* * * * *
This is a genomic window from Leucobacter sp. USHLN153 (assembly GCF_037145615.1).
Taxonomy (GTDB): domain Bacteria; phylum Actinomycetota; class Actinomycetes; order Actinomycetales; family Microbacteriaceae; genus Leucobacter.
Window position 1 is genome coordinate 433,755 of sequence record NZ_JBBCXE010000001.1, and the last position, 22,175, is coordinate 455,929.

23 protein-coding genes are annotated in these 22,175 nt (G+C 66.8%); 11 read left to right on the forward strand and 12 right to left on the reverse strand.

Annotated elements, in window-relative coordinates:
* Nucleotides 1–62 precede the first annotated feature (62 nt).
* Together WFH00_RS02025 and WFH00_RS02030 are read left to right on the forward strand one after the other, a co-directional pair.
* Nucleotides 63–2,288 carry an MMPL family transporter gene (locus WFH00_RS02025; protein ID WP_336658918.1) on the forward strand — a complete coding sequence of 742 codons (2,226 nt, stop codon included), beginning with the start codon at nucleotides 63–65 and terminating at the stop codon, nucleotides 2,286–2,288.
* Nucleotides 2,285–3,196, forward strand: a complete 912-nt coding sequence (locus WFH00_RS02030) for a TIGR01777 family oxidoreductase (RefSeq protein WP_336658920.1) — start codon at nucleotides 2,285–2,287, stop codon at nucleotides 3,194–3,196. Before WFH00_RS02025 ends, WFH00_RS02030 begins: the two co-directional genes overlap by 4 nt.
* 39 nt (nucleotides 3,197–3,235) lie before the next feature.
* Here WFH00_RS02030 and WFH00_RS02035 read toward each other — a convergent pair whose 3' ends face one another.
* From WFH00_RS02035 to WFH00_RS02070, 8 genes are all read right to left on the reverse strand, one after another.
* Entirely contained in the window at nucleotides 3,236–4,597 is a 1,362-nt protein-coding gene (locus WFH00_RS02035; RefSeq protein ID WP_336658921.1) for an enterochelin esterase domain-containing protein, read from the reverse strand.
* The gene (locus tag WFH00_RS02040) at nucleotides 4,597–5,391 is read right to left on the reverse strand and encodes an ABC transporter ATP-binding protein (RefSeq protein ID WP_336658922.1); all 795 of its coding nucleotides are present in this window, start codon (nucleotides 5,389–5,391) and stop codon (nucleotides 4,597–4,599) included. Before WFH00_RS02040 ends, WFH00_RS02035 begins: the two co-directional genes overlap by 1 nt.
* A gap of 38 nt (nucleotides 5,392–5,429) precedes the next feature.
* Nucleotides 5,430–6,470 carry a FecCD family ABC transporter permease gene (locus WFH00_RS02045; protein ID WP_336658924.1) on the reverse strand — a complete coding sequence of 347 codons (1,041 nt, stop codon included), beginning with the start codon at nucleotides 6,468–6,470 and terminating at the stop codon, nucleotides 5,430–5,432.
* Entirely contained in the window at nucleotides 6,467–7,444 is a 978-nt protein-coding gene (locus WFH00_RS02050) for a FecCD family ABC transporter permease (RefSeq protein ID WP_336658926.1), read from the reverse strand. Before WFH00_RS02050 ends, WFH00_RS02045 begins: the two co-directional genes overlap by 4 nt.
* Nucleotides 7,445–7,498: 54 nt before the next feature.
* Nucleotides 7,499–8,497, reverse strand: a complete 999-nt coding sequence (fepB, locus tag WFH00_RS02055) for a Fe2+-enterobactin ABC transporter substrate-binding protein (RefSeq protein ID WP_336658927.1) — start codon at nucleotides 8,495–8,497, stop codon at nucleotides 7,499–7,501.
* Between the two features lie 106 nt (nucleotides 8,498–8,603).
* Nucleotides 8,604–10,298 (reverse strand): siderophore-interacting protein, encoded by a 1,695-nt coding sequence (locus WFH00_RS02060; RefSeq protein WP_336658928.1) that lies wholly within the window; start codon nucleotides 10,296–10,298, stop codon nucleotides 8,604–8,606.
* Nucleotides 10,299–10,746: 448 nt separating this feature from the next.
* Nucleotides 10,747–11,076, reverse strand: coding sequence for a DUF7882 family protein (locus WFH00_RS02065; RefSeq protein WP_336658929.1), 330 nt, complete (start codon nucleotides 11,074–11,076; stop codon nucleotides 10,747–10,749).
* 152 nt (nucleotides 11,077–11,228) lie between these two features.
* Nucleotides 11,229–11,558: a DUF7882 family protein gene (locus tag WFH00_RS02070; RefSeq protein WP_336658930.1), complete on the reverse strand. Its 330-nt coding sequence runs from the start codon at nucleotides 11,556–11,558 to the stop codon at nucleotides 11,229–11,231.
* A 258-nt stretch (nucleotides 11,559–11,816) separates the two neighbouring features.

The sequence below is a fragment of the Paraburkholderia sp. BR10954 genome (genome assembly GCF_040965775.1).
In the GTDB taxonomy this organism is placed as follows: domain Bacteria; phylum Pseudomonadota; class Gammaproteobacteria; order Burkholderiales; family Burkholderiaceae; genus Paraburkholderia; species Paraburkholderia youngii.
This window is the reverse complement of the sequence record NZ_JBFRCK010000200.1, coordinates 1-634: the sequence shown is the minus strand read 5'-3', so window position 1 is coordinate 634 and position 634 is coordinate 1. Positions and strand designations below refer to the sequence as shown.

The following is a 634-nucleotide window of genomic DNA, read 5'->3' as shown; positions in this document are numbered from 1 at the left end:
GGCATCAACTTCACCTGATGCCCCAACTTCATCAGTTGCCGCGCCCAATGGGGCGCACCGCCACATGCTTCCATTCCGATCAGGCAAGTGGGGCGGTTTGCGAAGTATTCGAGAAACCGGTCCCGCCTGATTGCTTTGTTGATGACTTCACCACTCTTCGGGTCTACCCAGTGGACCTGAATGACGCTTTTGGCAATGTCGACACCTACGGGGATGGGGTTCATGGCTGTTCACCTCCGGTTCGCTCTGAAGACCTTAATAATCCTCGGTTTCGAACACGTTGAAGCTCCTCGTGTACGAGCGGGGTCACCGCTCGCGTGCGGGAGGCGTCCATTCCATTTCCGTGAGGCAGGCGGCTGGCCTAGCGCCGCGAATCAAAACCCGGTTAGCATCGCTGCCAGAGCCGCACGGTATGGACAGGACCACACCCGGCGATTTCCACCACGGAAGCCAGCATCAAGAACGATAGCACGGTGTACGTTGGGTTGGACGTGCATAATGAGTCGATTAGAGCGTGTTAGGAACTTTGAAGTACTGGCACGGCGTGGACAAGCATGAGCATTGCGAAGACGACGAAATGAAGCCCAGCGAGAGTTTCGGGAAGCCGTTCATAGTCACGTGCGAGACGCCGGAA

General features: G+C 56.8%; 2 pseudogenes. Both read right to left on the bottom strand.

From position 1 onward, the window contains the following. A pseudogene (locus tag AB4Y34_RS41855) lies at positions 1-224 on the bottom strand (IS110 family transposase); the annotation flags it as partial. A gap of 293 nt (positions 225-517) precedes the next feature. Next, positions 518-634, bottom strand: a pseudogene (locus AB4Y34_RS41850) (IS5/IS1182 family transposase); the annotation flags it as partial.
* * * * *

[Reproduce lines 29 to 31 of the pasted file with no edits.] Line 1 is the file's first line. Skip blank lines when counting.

This window is the reverse complement of the sequence record NZ_JBFRCK010000200.1, coordinates 1-634: the sequence shown is the minus strand read 5'-3', so window position 1 is coordinate 634 and position 634 is coordinate 1. Positions and strand designations below refer to the sequence as shown.

The following is a 634-nucleotide window of genomic DNA, read 5'->3' as shown; positions in this document are numbered from 1 at the left end:
GGCATCAACTTCACCTGATGCCCCAACTTCATCAGTTGCCGCGCCCAATGGGGCGCACCGCCACATGCTTCCATTCCGATCAGGCAAGTGGGGCGGTTTGCGAAGTATTCGAGAAACCGGTCCCGCCTGATTGCTTTGTTGATGACTTCACCACTCTTCGGGTCTACCCAGTGGACCTGAATGACGCTTTTGGCAATGTCGACACCTACGGGGATGGGGTTCATGGCTGTTCACCTCCGGTTCGCTCTGAAGACCTTAATAATCCTCGGTTTCGAACACGTTGAAGCTCCTCGTGTACGAGCGGGGTCACCGCTCGCGTGCGGGAGGCGTCCATTCCATTTCCGTGAGGCAGGCGGCTGGCCTAGCGCCGCGAATCAAAACCCGGTTAGCATCGCTGCCAGAGCCGCACGGTATGGACAGGACCACACCCGGCGATTTCCACCACGGAAGCCAGCATCAAGAACGATAGCACGGTGTACGTTGGGTTGGACGTGCATAATGAGTCGATTAGAGCGTGTTAGGAACTTTGAAGTACTGGCACGGCGTGGACAAGCATGAGCATTGCGAAGACGACGAAATGAAGCCCAGCGAGAGTTTCGGGAAGCCGTTCATAGTCACGTGCGAGACGCCGGAA